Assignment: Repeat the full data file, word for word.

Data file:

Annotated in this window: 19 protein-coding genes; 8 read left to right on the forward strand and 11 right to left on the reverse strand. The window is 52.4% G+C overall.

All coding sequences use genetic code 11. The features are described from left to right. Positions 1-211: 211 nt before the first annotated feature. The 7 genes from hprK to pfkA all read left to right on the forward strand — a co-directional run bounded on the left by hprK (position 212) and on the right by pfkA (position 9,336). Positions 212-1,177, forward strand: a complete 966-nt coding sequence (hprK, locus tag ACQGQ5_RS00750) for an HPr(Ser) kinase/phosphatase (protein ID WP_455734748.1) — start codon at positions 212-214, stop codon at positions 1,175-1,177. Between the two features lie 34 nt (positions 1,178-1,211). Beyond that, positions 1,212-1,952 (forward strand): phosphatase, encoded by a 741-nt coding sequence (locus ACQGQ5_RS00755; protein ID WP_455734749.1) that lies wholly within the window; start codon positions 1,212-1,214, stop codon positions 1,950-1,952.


Annotated in this window: 19 protein-coding genes; 8 read left to right on the forward strand and 11 right to left on the reverse strand. The window is 52.4% G+C overall.

All coding sequences use genetic code 11. The features are described from left to right. Positions 1-211: 211 nt before the first annotated feature. The 7 genes from hprK to pfkA all read left to right on the forward strand — a co-directional run bounded on the left by hprK (position 212) and on the right by pfkA (position 9,336). Positions 212-1,177, forward strand: a complete 966-nt coding sequence (hprK, locus tag ACQGQ5_RS00750) for an HPr(Ser) kinase/phosphatase (protein ID WP_455734748.1) — start codon at positions 212-214, stop codon at positions 1,175-1,177. Between the two features lie 34 nt (positions 1,178-1,211). Beyond that, positions 1,212-1,952 (forward strand): phosphatase, encoded by a 741-nt coding sequence (locus ACQGQ5_RS00755; protein ID WP_455734749.1) that lies wholly within the window; start codon positions 1,212-1,214, stop codon positions 1,950-1,952.